July 20, 1993
Is it that “familiarity breeds contempt” or that people are never satisfied? I’m not sure. What I do know is that the thrill or satisfaction of having a new car or house or dress or anything else lasts about a week, maybe two.
What is the matter? Why do we get tired of things so easily? We seem prone to discontent. I even wonder if necessity really is the author of invention? or is it discontent? We produce new things simply because we get tired of the old.
Sure, that excludes some things... like shoes that fit well, good friends and favorite recipes.... but most old things are discarded long before they outlive their usefulness.
Perhaps lasting satisfaction is fleeting because contentment is elusive. In fact, Solomon figured contentment was a gift from God. Notice these few lines from Ecclesiastes:
“When God gives any man wealth and possessions, and enables him to enjoy them, to accept his lot and be happy in his work — this is a gift of God... he seldom reflects on the days of his life, because God keeps him occupied with gladness of heart.”
If anyone considers themselves content, thank God. What a gift to be occupied with gladness!
Solomon goes on. “I have seen another evil under the sun, and it weighs heavily on men: God gives a man wealth, possessions and honor, so that he lacks nothing his heart desires, but God does not enable him to enjoy them, and a stranger enjoys them instead. This is meaningless, a grievous evil.”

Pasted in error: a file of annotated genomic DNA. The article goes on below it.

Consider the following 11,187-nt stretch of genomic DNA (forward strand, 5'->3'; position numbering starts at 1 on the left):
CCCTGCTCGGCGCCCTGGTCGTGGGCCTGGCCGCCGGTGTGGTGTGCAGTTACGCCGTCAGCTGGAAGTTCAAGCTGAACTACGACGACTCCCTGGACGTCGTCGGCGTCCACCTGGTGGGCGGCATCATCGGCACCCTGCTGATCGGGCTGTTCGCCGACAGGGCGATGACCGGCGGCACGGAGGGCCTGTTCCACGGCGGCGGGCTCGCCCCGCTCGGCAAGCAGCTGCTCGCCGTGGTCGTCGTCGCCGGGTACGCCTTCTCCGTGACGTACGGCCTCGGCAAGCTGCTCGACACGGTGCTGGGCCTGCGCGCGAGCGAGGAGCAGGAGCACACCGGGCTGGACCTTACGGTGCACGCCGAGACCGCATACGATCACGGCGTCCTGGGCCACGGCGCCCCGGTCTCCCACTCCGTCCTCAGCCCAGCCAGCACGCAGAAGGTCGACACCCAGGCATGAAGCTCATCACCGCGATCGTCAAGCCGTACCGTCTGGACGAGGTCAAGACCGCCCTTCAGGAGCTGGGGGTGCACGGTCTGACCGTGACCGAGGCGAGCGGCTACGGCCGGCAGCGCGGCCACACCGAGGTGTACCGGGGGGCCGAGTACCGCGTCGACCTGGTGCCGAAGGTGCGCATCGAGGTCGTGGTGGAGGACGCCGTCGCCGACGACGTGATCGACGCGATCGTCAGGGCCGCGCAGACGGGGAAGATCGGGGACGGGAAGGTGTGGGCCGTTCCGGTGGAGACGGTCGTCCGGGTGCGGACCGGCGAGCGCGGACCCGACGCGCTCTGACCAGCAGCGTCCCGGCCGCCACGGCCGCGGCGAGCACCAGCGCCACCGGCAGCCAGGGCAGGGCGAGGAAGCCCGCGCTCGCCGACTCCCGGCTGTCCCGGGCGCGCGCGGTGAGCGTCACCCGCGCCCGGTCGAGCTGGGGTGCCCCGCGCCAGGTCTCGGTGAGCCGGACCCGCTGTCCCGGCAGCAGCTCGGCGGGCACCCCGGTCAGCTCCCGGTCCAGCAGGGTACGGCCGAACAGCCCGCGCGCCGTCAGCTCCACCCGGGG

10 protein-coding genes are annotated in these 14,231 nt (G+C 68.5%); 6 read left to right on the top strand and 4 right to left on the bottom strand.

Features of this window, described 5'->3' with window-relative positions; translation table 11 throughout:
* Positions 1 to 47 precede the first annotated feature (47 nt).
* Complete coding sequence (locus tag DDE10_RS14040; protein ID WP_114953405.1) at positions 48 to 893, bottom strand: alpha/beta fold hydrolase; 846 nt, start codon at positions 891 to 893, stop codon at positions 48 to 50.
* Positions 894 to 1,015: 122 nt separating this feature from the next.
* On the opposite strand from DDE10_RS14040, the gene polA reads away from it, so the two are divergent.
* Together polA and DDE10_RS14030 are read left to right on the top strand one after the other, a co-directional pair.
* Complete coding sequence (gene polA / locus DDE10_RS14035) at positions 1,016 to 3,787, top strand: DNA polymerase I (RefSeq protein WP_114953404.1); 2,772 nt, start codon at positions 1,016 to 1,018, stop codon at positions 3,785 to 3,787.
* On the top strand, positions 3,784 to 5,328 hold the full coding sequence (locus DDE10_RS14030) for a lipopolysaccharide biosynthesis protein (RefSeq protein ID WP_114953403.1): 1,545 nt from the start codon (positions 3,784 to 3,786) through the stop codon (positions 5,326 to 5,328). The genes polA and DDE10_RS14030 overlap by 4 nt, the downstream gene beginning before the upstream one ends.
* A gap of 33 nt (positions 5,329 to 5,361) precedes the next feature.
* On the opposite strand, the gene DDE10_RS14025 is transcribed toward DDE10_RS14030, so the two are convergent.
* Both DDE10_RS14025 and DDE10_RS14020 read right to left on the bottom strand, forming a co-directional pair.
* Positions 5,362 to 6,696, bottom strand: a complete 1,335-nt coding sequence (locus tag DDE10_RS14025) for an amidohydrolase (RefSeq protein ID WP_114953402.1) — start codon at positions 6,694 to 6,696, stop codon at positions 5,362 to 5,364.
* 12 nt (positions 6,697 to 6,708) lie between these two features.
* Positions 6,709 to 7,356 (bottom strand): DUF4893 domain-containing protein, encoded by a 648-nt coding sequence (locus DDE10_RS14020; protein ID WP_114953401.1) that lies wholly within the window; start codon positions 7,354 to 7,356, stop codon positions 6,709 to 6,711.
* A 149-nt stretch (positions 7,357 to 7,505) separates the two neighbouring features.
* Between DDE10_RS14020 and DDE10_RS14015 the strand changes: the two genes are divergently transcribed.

Without this God-given gift of contentment, no matter how much a person has, there is no capacity to enjoy possessions. How sad. Solomon says: “No matter how long he lives, if he cannot enjoy his prosperity... a stillborn child is better off than he.... it has more rest than does that man.”
Solomon also said “all man’s efforts are for his mouth, yet his appetite is never satisfied.”
Some say we have a God-shaped void inside of us, one created by Him that He intended only be filled by Him. Whatever that means, the Bible never portrays God as a kill-joy who doesn’t want us to be happy about anything else but Him. He made us able to enjoy many things, just as Solomon says.
Rather than making God the Creator of an inner void, is seems more realistic to see Him as Enabler of satisfaction and contentment with what we do have, whatever it is and however much it is. That way, God is not restricted as to how He will fill the void.
Sometimes He does it by helping us better understand our inner longings so we match the remedy with the ailment instead of confusing them with a need to go out and spend money. Sometimes He does it by giving us an eternal perspective so the things of this world lose some of their importance — and having them loses some of its immediacy.
What God really wants is that we understand His promise to take care of all our needs. He is concerned about our wants but only grants them if they will not harm us. He also teaches us how to recognize the difference between needs and wants so we can be thankful instead of grasping for more.
Solomon discovered the important things in life and the secret of being content, but it was not without trying everything else. After filling his life with all anyone could ever want, he concluded that unless God blessed him with satisfaction, he might as well not bother.